A veteran who served in Afghanistan now helps Afghan refugees resettle
Offering Afghan allies a warm welcome
Andrew Overbeek, Independent Living Plus Coach
Watching Afghanistan fall to the Taliban was deeply painful for me. Not only because I’m a veteran who served in Afghanistan, but because I now work with teenage Afghan boys who are resettling in the U.S.
I joined the military at age 20 and during my seven years of service, I was able to experience the cultures and customs in places like Afghanistan and met incredible people who made a permanent impact on my life.
When my enlistment was over and I was discharged from the military, I was drawn to a career where I could continue to help others.
Today, as a social worker with Bethany Christian Services in Grand Rapids, I work with teenage refugee boys who have fled conflict areas like the ones in which I served during my military career. I help them adjust to life in a new country, navigating experiences like gaining employment, managing finances, shopping at the grocery store, and learning to drive a car.
Recently, I’ve heard from Americans who fear for their own safety as Afghan refugees resettle across the country. Some people are afraid that Afghan refugees will harm them or that they will be a drain on community services at taxpayer expense.
From my experience, that couldn’t be further from the truth.
The young men I work with have experienced unspeakable trauma. They have witnessed terrorism and violence, lost loved ones, and have been forced to leave everything familiar at a moment’s notice.
Most of us can’t imagine what it’s like to flee your home, your family, your friends, and start over in a new country. Yet this is the reality for the young men I work with.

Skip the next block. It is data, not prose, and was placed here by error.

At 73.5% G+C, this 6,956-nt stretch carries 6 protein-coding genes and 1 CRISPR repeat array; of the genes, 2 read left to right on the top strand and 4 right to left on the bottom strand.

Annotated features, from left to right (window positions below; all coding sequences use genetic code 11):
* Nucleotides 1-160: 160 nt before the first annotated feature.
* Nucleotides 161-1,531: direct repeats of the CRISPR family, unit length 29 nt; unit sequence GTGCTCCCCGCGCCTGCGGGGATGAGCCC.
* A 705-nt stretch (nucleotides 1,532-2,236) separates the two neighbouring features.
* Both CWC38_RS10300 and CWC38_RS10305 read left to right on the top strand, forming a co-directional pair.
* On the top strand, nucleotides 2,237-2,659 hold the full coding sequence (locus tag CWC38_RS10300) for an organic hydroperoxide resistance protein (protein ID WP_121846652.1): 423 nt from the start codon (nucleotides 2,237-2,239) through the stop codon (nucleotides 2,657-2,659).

They tell me how grateful they are for the freedom and opportunities here in the U.S. For many, they are safe for the first time in their lives. They are eager to work and become contributing members of our communities.
Last Veteran’s Day, I was humbled to receive this letter from a resettled Afghan teen expressing his gratitude for my service in his country. He wrote:
Dear American Hero,
The only reason we live in a peaceful country that is free is because of you. I want to say thank you for everything you have done to protect your people and your great country. No one really knows what a war veteran has gone through, but we all know you have sacrificed your life for us to be safe and to be able to sleep without being scared. Thank you so much for your sacrifice and bravery. Thank you for placing yourself between us and danger. Thank you to your spouses who find themselves living nomadic lives, often far away from the support of loved ones. Thank you to your children who accept your absence as a way of life and understand they share you with a nation and sometimes the world.
The boys I have mentored have flourished at school, earning awards and recognition for their leadership and kindness. They’ve learned so much in such a short amount of time that it leaves me in awe. When they start their new jobs or leave for college, I am so proud to have walked alongside them in their journey.
But what I am most humbled by is their eagerness to give back to their communities.
This Veteran’s Day, consider talking with a veteran who served in Afghanistan. Ask them about the men, women, and children they met in moments that cut through the tense daily life and revealed our shared humanity.
Without our allies assisting us in their many roles, the mission in Afghanistan would have been much more difficult and dangerous. Most veterans can tell you about someone who helped them through a difficult situation, offered camaraderie during long missions, or shared a traditional meal accompanied by the hospitality of an eager Afghan host.
My hope is that Americans will respond to resettling Afghan refugees and allies with a warm welcome. Every one of us can do something, whether it’s providing transportation, donating household goods, or sharing a meal.
But one of the things that made a difference to veterans like me navigating life in a new country was the kindness and generosity of strangers.